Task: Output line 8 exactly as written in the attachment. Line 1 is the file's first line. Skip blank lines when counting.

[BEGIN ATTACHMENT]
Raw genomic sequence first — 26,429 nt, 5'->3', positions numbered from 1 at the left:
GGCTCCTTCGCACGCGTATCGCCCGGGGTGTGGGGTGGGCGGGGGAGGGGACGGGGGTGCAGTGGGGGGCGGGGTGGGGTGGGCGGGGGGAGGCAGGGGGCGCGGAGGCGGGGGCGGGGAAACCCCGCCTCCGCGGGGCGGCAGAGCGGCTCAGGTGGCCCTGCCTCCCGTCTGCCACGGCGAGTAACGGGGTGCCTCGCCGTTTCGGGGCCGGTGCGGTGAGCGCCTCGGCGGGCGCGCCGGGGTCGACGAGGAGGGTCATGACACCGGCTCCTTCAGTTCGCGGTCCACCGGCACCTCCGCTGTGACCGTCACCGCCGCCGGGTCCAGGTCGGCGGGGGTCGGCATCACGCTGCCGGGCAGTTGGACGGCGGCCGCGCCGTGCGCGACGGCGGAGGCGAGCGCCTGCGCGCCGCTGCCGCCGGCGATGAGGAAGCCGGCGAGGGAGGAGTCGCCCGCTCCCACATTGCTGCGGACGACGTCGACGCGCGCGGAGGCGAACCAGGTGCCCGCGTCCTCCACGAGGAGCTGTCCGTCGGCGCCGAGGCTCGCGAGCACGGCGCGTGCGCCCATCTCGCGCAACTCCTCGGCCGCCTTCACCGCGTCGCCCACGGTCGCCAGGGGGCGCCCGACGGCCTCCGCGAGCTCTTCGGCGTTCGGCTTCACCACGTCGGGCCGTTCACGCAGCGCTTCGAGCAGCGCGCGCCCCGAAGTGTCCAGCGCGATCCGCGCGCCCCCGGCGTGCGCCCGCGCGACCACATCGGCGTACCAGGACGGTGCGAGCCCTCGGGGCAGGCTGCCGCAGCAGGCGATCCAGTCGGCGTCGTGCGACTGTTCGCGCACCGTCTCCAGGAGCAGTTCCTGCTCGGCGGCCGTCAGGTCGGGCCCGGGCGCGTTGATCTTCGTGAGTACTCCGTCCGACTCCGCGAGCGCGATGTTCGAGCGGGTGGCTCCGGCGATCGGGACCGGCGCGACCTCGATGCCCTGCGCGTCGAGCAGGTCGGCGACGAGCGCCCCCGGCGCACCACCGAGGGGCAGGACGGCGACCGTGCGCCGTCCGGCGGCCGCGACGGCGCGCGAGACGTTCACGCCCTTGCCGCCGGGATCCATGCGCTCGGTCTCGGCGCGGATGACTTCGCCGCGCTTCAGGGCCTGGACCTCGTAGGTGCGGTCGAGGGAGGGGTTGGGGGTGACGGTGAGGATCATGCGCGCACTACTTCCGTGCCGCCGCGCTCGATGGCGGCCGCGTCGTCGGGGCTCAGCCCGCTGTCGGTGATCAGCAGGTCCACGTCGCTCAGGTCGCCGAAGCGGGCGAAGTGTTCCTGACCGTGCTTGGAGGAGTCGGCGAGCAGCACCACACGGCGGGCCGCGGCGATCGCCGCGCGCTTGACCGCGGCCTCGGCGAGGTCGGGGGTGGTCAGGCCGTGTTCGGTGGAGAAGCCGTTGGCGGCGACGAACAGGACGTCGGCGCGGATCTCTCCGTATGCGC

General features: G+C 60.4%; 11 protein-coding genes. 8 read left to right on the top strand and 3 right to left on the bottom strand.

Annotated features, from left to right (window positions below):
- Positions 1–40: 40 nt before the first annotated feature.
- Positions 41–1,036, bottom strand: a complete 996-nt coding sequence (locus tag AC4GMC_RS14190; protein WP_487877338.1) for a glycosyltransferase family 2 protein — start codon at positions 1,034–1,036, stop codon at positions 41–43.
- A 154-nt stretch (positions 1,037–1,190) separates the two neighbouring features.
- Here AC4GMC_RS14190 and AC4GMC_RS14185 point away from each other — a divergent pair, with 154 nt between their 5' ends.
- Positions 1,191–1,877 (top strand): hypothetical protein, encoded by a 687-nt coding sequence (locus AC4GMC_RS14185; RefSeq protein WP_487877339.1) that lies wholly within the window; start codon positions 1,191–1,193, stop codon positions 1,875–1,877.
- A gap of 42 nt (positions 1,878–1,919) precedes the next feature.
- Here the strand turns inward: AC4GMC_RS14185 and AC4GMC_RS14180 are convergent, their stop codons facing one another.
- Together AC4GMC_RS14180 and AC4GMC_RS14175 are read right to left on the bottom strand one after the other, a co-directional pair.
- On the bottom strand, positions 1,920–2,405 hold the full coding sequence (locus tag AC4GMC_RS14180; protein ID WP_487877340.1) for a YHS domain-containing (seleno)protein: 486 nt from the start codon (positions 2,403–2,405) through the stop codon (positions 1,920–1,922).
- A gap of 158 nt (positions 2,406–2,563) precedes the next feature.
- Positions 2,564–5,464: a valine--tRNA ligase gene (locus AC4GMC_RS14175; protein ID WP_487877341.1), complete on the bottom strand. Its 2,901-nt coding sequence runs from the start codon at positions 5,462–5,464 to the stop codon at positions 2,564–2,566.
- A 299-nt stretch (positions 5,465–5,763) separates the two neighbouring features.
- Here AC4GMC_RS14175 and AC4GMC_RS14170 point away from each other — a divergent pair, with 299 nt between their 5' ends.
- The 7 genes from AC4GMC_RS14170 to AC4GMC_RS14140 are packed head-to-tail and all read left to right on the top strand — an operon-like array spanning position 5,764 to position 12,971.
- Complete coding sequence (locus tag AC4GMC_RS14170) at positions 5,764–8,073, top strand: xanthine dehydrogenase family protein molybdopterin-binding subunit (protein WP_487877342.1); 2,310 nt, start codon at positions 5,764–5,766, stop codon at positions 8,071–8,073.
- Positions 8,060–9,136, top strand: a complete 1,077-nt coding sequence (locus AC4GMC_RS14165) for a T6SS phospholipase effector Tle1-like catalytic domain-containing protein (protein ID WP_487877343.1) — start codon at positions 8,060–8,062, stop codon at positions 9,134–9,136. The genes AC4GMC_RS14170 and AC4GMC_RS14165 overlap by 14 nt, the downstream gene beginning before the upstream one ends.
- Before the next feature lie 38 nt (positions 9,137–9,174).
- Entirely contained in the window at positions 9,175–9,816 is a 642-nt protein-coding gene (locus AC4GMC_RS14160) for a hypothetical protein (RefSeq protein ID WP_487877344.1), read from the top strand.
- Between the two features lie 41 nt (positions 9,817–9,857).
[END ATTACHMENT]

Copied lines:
- Here AC4GMC_RS14190 and AC4GMC_RS14185 point away from each other — a divergent pair, with 154 nt between their 5' ends.